Dave maintained a list of his accomplishments, including a list of the tournaments he played along with his finished in each of those tournaments. As of February 2012, he had played in more than 150 tournaments. He finished first 75 times including 29 Illinois State Championships, one USRA National title and 8 USRA Regional or NMRA Master’s titles. In addition, Dave has 46 second place finishes including 19 Illinois State tournaments, one USRA National tournament, and four USRA Regional or NMRA Master’s tournaments.
Dave’s calm manner has served him well. Dave is an exemplary model of sportsmanship and a perfect illustration for all tournament players of how to act on the court. Congratulations to him on a Hall of Fame racquetball career!!
Alvin Barasch was inducted into the Illinois State Racquetball Hall of Fame posthumously in 2017. Alvin died on December 10, 1993 at the age of 54. Alvin spent his career as an accountant and an insurance agent. He established his own firm, Barasch Enterprises Ltd, in 1977, after first working with his father’s company, Phillip J. Barasch and Sons.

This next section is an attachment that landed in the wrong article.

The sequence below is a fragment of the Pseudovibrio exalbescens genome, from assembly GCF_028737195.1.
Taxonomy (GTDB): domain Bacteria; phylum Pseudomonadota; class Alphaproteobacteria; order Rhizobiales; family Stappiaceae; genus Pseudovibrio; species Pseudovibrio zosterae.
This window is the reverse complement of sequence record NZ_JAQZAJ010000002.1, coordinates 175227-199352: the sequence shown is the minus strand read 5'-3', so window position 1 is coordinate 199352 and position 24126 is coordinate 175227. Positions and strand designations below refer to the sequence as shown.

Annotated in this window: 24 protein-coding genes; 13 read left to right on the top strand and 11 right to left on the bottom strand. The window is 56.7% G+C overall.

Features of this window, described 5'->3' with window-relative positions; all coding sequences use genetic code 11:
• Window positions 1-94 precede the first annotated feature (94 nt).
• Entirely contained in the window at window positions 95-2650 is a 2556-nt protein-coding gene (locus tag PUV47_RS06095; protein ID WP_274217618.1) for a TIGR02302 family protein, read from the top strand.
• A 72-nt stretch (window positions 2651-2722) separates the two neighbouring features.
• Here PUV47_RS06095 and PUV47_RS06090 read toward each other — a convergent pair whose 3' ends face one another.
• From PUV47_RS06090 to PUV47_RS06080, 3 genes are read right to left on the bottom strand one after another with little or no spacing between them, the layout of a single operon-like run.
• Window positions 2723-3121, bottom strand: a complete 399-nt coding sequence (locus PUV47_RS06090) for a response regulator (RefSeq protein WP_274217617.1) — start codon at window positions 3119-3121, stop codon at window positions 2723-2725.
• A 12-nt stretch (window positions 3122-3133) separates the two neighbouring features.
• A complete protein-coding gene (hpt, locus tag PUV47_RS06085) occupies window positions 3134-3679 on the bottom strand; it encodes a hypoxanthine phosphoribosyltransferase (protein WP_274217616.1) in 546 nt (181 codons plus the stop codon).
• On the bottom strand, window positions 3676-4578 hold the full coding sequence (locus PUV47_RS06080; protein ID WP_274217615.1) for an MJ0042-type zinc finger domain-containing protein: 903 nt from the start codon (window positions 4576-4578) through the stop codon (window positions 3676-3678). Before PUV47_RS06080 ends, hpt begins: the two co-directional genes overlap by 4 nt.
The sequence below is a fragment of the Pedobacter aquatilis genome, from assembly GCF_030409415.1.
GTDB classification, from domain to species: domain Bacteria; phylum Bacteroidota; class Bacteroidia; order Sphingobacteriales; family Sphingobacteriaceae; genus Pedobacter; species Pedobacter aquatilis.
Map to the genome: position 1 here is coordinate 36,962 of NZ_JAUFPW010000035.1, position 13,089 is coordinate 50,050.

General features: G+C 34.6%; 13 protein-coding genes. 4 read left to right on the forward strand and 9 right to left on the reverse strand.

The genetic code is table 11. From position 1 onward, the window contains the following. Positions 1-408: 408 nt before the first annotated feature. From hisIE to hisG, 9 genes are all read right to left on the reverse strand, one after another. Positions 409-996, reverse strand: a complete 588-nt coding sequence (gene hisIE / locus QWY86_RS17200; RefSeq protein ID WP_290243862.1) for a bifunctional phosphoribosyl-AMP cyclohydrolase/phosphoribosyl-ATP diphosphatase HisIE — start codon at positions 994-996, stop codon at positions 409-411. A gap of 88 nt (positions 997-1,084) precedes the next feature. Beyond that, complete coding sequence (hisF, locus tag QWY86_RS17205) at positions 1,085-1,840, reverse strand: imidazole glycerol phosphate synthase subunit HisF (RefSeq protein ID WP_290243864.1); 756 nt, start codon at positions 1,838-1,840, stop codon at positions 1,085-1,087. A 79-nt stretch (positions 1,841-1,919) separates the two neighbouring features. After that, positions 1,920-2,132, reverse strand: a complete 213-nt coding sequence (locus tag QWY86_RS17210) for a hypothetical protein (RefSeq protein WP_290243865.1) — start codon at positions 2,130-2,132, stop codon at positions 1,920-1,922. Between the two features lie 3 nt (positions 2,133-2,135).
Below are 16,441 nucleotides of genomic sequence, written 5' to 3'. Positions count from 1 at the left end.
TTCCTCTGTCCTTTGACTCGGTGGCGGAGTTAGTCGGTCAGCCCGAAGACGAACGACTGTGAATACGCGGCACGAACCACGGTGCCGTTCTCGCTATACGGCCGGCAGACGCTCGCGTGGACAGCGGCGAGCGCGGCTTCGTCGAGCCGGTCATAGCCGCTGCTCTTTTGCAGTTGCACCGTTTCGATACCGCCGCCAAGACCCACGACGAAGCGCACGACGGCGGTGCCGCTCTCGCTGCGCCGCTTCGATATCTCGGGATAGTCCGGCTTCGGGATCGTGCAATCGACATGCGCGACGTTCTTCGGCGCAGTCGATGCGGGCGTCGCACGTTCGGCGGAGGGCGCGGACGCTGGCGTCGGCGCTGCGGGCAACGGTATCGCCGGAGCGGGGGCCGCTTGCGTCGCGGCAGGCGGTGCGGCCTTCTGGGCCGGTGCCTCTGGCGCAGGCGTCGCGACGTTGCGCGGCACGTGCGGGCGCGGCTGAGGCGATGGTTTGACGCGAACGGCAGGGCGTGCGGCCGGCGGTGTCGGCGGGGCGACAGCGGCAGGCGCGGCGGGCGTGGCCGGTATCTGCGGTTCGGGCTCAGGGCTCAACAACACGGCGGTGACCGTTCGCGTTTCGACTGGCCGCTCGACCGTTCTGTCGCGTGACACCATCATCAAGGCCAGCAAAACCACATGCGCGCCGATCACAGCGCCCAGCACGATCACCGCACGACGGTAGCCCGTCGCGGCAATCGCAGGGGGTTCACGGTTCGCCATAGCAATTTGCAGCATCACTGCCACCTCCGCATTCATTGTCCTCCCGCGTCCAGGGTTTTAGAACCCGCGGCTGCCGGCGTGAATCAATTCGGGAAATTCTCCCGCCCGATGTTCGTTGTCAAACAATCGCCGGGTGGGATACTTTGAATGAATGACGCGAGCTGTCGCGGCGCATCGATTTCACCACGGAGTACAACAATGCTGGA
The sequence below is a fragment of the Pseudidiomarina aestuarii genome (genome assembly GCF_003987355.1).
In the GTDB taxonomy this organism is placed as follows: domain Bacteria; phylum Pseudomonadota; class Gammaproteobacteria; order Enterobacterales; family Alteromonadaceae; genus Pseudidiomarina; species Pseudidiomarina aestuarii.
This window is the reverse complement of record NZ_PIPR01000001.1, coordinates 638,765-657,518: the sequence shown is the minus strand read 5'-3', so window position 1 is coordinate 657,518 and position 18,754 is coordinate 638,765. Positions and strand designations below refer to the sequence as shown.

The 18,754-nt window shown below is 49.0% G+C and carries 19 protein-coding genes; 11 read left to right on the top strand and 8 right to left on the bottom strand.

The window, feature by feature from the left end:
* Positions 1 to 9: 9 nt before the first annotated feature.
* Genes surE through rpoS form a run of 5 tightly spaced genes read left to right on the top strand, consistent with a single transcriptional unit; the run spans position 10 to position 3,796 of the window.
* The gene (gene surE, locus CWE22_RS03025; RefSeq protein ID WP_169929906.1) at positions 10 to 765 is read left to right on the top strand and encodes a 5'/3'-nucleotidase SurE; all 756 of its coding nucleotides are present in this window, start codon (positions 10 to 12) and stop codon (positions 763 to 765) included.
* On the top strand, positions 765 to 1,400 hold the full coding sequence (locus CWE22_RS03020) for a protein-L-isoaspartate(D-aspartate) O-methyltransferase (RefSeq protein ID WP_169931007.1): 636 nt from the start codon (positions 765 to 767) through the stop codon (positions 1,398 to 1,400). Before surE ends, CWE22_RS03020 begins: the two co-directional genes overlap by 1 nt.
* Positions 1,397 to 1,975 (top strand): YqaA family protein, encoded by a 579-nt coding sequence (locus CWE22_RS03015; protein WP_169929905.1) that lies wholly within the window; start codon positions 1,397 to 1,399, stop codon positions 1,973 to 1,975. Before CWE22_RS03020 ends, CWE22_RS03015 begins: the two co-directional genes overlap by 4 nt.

Alvin also had a love of sports and participated and volunteered in the sport of racquetball. Prior to the dawn of the racquetball era, Alvin was a gymnast at the University of Illinois. He was on the University of Illinois at Chicago (UIC) team as a freshman and sophomore and was inducted into UIC’s Athletic Hall of Fame in 1993. He transferred to the University of Illinois Urbana-Champaign (UIUC) his junior year. He and another teammate each won an NCAA national title in their first year of competition (in their respective events). That record stood at the University 2008.
Alvin was an avid racquetball player as well as a club owner and a volunteer with the ISRA. Alvin served as the President of ISRA for several years. He served as Tournament Director for ISRA State Singles three times and as the Region 8 Commissioner and an AARA Regional Tournament Director for twelve years. Alvin also served as the Director for the Maccabi Games’ racquetball competition. The Maccabi Games is a worldwide Jewish sports festival. In addition to the activities listed above, Alvin also wrote articles for Racquetball magazine, which was a publication put out in the Chicagoland area.
This comment was included with Alvin’s nomination for the Hall of Fame. It comes from another former ISRA President, Brian Stuertz: